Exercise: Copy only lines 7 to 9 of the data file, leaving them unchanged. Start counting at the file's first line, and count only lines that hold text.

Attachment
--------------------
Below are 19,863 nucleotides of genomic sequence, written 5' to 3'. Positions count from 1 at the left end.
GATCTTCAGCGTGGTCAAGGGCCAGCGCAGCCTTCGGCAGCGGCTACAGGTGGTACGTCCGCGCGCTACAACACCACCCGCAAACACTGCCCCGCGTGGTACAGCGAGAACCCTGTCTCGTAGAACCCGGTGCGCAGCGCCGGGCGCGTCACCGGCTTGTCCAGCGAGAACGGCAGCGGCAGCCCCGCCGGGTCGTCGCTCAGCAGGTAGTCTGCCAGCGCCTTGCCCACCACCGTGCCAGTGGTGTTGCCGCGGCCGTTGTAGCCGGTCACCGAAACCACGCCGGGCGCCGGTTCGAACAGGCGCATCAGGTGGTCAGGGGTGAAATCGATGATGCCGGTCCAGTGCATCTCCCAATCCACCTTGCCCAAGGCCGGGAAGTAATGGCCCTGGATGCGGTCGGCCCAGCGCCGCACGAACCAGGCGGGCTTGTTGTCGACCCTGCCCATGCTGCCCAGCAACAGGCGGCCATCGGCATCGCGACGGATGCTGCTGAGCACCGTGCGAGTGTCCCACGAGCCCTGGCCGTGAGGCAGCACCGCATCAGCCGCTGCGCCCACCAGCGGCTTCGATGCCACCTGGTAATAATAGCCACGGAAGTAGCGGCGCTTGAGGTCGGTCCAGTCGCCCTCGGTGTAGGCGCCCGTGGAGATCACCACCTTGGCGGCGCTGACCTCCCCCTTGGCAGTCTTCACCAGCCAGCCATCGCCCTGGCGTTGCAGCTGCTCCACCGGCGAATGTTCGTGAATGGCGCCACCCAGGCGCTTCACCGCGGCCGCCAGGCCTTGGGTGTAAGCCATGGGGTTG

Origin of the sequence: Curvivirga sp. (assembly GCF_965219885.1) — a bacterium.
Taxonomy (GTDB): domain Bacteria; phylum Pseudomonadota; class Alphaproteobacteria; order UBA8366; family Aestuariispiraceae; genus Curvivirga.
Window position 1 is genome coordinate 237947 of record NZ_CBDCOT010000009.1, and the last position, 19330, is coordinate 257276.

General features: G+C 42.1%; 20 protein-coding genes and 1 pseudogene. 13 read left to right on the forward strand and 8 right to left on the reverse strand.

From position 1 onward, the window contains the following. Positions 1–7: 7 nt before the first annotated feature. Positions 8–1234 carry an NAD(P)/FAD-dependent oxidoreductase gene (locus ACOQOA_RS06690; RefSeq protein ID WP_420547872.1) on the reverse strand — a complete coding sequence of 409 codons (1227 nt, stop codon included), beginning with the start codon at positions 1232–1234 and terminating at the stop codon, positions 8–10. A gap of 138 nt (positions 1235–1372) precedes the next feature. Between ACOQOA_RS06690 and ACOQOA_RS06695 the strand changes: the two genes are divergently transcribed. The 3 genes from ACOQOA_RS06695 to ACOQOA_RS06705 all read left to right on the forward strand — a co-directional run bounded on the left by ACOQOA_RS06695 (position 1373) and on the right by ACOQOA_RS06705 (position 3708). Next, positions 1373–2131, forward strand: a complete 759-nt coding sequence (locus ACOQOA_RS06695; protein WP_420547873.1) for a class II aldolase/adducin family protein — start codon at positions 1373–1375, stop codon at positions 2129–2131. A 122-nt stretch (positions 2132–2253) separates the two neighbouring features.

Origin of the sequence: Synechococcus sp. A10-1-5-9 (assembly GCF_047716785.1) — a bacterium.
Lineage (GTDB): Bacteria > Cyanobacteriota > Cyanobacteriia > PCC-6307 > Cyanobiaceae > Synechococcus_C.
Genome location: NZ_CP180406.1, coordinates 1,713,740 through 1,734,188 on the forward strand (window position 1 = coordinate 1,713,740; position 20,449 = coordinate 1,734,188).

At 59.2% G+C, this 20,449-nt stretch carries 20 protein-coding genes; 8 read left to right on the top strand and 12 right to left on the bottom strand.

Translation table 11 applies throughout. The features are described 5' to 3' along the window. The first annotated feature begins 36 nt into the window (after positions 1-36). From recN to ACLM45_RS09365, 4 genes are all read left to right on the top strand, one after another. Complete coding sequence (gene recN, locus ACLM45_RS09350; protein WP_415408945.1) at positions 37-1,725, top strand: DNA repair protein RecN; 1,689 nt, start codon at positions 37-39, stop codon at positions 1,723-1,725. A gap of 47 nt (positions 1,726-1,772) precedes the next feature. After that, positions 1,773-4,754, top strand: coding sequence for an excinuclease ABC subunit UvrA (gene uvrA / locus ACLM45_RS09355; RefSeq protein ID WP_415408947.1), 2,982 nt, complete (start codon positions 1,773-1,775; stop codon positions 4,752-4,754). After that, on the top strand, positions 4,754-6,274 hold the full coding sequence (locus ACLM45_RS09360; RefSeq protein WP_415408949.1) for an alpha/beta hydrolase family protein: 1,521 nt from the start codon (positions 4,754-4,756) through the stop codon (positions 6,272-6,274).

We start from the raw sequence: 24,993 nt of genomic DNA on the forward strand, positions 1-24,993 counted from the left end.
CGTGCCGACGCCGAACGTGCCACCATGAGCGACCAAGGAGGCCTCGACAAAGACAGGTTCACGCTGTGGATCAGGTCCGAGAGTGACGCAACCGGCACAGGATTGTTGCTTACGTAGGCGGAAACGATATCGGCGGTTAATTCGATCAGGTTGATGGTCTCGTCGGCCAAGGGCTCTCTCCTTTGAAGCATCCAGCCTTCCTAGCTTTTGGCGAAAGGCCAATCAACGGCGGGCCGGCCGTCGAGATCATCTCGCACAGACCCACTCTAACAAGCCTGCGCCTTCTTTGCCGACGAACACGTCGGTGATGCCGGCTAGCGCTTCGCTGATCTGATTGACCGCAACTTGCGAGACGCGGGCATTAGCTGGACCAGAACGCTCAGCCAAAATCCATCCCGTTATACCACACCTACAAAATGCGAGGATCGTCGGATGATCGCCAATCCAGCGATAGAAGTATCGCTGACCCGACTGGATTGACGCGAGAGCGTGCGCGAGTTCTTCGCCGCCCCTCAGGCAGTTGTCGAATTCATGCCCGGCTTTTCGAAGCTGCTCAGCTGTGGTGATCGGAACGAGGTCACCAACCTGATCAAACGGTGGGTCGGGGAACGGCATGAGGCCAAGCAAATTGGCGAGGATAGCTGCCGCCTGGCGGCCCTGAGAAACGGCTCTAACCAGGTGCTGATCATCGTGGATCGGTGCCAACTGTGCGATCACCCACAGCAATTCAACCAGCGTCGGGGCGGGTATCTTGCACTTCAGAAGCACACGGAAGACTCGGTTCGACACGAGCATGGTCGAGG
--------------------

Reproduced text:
From position 1 onward, the window contains the following. Positions 1–7: 7 nt before the first annotated feature. Positions 8–1234 carry an NAD(P)/FAD-dependent oxidoreductase gene (locus ACOQOA_RS06690; RefSeq protein ID WP_420547872.1) on the reverse strand — a complete coding sequence of 409 codons (1227 nt, stop codon included), beginning with the start codon at positions 1232–1234 and terminating at the stop codon, positions 8–10. A gap of 138 nt (positions 1235–1372) precedes the next feature. Between ACOQOA_RS06690 and ACOQOA_RS06695 the strand changes: the two genes are divergently transcribed. The 3 genes from ACOQOA_RS06695 to ACOQOA_RS06705 all read left to right on the forward strand — a co-directional run bounded on the left by ACOQOA_RS06695 (position 1373) and on the right by ACOQOA_RS06705 (position 3708). Next, positions 1373–2131, forward strand: a complete 759-nt coding sequence (locus ACOQOA_RS06695; protein WP_420547873.1) for a class II aldolase/adducin family protein — start codon at positions 1373–1375, stop codon at positions 2129–2131. A 122-nt stretch (positions 2132–2253) separates the two neighbouring features.

Origin of the sequence: Synechococcus sp. A10-1-5-9 (assembly GCF_047716785.1) — a bacterium.
Lineage (GTDB): Bacteria > Cyanobacteriota > Cyanobacteriia > PCC-6307 > Cyanobiaceae > Synechococcus_C.